The Associated Press called the race with Mr Graham up 55-43 per cent over his Democratic opponent, Jaime Harrison, with 39 per cent of the expected vote total reported.
Mr Graham framed his campaign as a fortress against Mr Harrison and the Democrats’ “radical” agenda, saying his opponent and Democratic presidential nominee Joe Biden were Trojan horses for a socialist agenda from left-wing radicals overtaking the more moderate Democratic establishment in Washington.
At the lone South Carolina Senate debate on 3 October, Mr Graham framed the race as a choice between “capitalism versus socialism,” “conservative judges versus liberal judges,” and “law and order versus chaos.”
Mr Harrison had attacked the incumbent for being a serial “flip-flopper,” on everything from his broken commitment not to seat a Supreme Court justice in a presidential election year to to his about-face embracing Mr Trump, who the senator called “a race-baiting, xenophobic, religious bigot” during the Republican presidential primaries in 2016.
Mr Harrison raised nearly $109m in the losing effort, the most of any Senate candidate this cycle. Mr Graham raised nearly $75m.
The Supreme Court confirmation of Amy Coney Barrett loomed large over the South Carolina Senate race.
As chairman of the Senate Judiciary Committee, Mr Graham was responsible for shepherding Justice Barrett onto the floor for a final vote, which she received on a party-line 52-48 split.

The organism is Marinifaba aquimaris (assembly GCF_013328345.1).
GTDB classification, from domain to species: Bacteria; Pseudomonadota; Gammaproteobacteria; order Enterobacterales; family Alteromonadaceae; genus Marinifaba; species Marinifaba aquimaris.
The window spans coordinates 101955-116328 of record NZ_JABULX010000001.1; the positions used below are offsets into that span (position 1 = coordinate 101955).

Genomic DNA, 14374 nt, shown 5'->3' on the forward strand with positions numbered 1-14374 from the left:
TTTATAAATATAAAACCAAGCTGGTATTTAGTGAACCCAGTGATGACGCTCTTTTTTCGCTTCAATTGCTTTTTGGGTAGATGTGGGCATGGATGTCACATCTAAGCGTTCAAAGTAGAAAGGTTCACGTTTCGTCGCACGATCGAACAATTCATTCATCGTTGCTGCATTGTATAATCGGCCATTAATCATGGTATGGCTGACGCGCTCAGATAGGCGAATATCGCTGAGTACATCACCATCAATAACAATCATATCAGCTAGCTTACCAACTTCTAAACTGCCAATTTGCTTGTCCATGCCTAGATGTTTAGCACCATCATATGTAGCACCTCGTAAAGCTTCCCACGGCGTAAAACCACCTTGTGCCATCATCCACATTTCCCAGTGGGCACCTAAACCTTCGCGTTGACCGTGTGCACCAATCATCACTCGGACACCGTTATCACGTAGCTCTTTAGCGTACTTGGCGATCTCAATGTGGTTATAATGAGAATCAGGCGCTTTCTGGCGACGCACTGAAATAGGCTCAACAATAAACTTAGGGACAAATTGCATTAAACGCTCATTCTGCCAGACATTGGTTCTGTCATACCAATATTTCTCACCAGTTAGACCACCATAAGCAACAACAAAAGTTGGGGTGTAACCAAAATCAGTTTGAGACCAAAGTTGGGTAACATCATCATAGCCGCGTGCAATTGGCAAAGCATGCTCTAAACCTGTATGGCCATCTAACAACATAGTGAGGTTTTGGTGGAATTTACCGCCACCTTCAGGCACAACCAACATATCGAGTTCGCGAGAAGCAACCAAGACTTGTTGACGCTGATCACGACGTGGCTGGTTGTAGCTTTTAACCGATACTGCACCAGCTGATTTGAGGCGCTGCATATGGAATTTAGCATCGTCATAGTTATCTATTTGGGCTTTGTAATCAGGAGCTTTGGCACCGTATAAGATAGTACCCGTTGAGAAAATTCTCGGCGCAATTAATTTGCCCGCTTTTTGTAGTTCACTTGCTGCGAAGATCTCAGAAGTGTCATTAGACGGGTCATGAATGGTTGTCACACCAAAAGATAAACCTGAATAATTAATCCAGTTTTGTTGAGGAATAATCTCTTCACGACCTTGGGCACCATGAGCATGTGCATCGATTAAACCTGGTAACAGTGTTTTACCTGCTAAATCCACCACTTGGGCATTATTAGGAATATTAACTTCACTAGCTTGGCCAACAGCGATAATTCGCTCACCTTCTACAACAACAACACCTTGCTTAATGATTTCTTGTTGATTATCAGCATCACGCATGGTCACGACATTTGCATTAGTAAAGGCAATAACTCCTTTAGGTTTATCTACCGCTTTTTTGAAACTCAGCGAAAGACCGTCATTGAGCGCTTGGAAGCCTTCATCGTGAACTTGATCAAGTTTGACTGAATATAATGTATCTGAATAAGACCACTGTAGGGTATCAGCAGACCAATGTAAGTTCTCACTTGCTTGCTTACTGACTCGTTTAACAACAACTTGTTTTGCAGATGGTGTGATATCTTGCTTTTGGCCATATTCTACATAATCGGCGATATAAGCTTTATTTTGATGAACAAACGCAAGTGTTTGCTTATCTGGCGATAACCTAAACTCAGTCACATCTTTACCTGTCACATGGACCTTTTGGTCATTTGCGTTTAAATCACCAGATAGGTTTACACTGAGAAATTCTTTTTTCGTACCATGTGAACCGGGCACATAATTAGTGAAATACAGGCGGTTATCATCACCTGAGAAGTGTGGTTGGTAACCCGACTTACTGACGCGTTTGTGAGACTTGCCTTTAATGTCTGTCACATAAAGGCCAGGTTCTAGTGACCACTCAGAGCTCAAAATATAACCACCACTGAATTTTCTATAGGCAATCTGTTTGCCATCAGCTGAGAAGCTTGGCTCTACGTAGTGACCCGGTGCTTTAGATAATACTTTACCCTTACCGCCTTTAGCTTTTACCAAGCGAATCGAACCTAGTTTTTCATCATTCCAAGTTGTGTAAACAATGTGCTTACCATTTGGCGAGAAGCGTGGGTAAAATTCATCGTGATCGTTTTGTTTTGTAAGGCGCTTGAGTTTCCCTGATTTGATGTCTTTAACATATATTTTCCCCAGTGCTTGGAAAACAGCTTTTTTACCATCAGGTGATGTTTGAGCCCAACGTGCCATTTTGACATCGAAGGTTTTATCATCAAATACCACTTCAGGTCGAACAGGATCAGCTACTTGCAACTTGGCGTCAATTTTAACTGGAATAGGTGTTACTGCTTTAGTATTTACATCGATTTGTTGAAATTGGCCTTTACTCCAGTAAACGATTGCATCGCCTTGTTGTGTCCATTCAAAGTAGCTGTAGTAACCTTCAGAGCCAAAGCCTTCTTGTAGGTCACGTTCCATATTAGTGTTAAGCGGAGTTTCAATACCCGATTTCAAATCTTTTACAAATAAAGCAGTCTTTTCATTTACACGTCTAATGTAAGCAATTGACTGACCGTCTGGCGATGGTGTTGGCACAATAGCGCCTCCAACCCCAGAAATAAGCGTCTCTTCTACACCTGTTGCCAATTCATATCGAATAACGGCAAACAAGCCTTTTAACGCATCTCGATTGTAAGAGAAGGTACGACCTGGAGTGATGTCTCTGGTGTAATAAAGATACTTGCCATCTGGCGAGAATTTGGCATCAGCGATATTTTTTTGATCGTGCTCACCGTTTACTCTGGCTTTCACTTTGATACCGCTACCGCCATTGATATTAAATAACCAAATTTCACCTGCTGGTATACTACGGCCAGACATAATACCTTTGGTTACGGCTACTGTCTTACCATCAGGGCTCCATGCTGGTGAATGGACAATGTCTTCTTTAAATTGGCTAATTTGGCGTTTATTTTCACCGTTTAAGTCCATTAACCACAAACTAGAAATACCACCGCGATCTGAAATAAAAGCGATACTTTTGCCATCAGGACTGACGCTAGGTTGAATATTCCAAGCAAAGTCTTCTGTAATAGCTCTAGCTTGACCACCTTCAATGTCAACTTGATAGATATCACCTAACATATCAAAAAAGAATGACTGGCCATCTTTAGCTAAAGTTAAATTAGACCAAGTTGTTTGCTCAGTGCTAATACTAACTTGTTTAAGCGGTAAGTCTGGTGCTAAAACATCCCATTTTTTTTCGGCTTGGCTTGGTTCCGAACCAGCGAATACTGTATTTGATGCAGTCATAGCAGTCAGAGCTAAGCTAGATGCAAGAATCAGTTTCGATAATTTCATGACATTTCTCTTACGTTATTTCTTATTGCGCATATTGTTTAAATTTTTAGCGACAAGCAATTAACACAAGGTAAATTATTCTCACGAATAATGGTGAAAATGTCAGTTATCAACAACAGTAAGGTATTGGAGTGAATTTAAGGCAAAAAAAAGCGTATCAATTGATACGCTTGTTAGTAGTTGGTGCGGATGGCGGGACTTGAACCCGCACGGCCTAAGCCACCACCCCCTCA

Mr Graham made his support for Ms Barrett’s nomination to the high court the focal point of his campaign as he clung to his political life in the state, where many polls in October showed him trailing Mr Harrison.
Sticking up out of the grass from roadsides at what feels like every busy intersection in Charleston, the state’s biggest city, were dozens of “Lindsey Graham for US Senate” signs with the hashtag “#FillTheSeat” in bold lettering underneath.
Mr Graham has said repeatedly since Mr Trump chose Ms Barrett to replace the late Justice Ruth Bader Ginsburg that he has “never been more proud” to support a Supreme Court nominee.
“This is why we all run [for office],” Mr Graham said during Ms Barrett’s confirmation hearings.
“It’s moments like this that make everything you go through matter,” he said.
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